American Chemical Society
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Implications of Free and Occluded Fine Colloids for Organic Matter Preservation in Arable Soils

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journal contribution
posted on 2022-09-15, 18:12 authored by Ni Tang, Nina Siebers, Peter Leinweber, Kai-Uwe Eckhardt, Stefan Dultz, Volker Nischwitz, Erwin Klumpp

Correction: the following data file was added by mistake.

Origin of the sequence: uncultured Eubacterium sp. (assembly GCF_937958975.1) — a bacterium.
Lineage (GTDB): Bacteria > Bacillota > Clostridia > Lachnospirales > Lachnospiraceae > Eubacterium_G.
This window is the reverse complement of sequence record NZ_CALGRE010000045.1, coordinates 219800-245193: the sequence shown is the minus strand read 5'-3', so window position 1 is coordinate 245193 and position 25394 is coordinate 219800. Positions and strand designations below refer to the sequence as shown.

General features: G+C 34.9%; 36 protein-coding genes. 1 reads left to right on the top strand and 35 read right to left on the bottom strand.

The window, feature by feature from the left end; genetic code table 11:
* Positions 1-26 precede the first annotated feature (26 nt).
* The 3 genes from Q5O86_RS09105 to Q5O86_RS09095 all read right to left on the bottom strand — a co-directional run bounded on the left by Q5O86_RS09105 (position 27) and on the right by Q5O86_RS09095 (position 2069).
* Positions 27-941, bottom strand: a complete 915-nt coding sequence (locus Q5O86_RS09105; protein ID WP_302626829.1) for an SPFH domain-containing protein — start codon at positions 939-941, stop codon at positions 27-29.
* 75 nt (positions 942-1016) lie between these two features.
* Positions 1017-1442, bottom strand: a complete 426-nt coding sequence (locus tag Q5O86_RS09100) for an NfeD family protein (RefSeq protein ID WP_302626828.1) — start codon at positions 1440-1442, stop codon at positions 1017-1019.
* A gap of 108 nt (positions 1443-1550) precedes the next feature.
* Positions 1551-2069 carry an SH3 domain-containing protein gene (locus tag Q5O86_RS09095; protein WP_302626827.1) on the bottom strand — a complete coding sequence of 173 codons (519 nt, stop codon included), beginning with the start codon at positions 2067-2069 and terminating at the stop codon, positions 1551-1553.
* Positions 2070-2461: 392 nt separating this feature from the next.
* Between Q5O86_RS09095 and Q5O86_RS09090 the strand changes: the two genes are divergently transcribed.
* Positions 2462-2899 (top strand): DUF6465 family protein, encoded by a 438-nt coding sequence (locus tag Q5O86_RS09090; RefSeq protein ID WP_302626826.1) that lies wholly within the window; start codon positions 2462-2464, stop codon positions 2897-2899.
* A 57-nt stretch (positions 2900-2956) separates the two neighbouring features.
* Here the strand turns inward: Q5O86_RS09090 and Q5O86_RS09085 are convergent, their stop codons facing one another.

Colloidal organo–mineral associations contribute to soil organic matter (OM) preservation and mainly occur in two forms: (i) as water-dispersible colloids that are potentially mobile (free colloids) and (ii) as building units of soil microaggregates that are occluded inside them (occluded colloids). However, the way in which these two colloidal forms differ in terms of textural characteristics and chemical composition, together with the nature of their associated OM, remains unknown. To fill these knowledge gaps, free and occluded fine colloids <220 nm were isolated from arable soils with comparable organic carbon (Corg) but different clay contents. Free colloids were dispersed in water suspensions during wet-sieving, while occluded colloids were released from water-stable aggregates by sonication. The asymmetric flow field-flow fractionation analysis on the free and occluded colloids suggested that most of the 0.6–220 nm fine colloidal Corg was present in size fractions that showed high abundances of Si, Al, and Fe. The pyrolysis-field ionization mass spectrometry revealed that the free colloids were relatively rich in less decomposed plant-derived OM (i.e., lipids, suberin, and free fatty acids), whereas the occluded colloids generally contained more decomposed and microbial-derived OM (i.e., carbohydrates and amides). In addition, a higher thermal stability of OM in occluded colloids pointed to a higher resistance to further degradation and mineralization of OM in occluded colloids than that in free colloids. This study provides new insights into the characteristics of subsized fractions of fine colloidal organo–mineral associations in soils and explores the impacts of free versus occluded colloidal forms on the composition and stability of colloid-associated OM.